Writers , Want Tips on #Reading to Audiences? #amwriting

Here on Daily (w)rite, as part of the guest post series, it is my absolute pleasure today to welcome Tania Hershman, who’s been on this site before, and is one of my idols when it comes to writing short stories. She’s here to talk about one of the things I find most difficult about the writing life: performing your work in front of audiences.

So here’s Tania on writing and performing her work!

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I am writing this while listening to music on my computer, which seems fitting for a piece on performing your own work. Getting out of the house, getting up in front of of an audience, standing (or sometimes sitting) holding a piece of paper, a sheaf of papers, a book, or sometimes empty-handed, and giving yourself directly to a group of people. Does this make it sound as joyous as it is for me? I hope so! I know, though, that it is not a pleasure for many writers, so let’s talk about it.

I’ve been writing seriously for about 20 years, although it really all started in childhood. But a year or so ago, I changed my Twitter profile from “writer” to “writer/performer” as I realised that performing my work, giving readings, was becoming almost as important as the writing itself, or at least as important as being published. A wonderful friend with whom I am developing a two-woman poetry and prose performance sent me a quote recently from American poet Stanley Kunitz in which he talks about a writer reading her work in public as a “secondary act of creation”, and this is how it feels to me. It is not simply a live presentation of what is already on a page; it is connection with others, an intimacy of the shared physical space and time, an experience that – although it may be being recorded – is in fact ephemeral and unrepeatable. You have to be there.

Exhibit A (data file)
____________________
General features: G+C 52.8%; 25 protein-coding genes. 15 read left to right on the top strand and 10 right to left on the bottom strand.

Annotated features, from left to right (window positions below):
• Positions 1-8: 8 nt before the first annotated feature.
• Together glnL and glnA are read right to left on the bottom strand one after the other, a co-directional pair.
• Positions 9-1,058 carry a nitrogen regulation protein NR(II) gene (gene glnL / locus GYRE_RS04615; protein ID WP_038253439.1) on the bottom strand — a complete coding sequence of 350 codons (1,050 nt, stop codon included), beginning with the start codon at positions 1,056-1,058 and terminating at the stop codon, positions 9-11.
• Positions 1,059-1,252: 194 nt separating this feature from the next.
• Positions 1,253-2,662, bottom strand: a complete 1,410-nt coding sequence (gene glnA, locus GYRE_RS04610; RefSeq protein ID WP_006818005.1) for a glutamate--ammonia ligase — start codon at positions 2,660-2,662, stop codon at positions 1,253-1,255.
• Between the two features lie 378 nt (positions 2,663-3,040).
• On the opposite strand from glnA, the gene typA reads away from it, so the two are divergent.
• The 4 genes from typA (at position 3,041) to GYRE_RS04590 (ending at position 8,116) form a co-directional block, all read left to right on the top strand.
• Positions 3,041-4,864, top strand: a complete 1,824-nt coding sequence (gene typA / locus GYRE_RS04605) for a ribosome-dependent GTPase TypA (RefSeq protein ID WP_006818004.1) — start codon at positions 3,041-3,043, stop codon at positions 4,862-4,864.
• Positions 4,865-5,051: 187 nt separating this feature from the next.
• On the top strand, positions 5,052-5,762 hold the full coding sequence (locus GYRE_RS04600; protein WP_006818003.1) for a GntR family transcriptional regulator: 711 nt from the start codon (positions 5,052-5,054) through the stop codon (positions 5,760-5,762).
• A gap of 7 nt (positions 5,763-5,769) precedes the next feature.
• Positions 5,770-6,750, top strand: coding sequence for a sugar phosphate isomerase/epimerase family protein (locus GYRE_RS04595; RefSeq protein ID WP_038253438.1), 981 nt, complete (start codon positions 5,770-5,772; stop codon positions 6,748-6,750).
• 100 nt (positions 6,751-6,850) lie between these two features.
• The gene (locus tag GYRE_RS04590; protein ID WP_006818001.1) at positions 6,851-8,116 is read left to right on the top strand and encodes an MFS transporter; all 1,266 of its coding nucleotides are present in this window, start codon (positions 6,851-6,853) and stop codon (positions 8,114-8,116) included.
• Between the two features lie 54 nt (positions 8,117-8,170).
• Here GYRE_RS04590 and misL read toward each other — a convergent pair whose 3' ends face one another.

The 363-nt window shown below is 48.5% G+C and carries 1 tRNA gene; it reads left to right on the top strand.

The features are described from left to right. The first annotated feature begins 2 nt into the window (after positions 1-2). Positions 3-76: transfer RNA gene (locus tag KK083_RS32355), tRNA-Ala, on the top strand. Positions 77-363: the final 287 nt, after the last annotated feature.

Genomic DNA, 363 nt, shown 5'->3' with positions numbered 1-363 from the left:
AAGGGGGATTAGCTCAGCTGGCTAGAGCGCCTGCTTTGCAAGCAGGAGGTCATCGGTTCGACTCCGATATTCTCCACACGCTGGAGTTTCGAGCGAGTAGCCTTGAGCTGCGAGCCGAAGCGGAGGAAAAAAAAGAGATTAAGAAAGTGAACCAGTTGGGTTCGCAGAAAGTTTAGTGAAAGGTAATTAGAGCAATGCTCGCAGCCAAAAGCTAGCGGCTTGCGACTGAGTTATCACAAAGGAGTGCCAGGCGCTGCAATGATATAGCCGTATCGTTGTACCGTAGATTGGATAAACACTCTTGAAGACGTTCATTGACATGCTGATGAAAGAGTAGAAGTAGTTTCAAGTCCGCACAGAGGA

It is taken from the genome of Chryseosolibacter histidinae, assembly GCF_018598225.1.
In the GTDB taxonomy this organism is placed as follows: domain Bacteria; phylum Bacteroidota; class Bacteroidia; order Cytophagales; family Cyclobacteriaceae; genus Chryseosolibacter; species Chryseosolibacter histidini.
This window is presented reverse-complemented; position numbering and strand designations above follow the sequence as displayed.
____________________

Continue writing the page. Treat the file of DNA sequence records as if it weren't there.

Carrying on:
Tania Hershman performing poemsLet’s talk about fear. Many of us are writers precisely because we prefer to communicate through the written word. I know I do. I’m not much of a talker. I am introverted, not comfortable socializing in crowds, preferring one-on-one conversation. I feel I am at my most fluent when I am writing. But, perhaps surprisingly, I love being on stage. This began in my twenties when I did a lot of amateur dramatics and discovered I enjoyed becoming other people, slipping into character. This familiarity with the stage turns out to be immensely helpful when you have a book out – or, nowadays, with the blossoming of the live lit scene, where writers are invited to perform at open mic events.

You might think from this that I slip into a character when I read from my own work, that I become Tania The Performer, different from Tania The Writer (who, perhaps, is different from Tania The Person). But I don’t consciously do this, I don’t put on a mask, I get up in front of people as myself, as much as possible. I don’t want to hide from the audience, I want that connection, that act of co-creation. And this has shifted as I have made the shift from writing short stories to writing poetry. When I read my short fiction, I have to look down at the page quite often, although I try and make eye contact frequently. But poetry is entirely different – I write poems out loud and in the act of editing them, I memorise them, so when I read poetry to an audience, although I have the page open, I rarely need to look at it. Performing my poems, I feel a more intense sense of co-creation: I am reading and being seen by the audience, and I am also seeing them, looking at them, at you.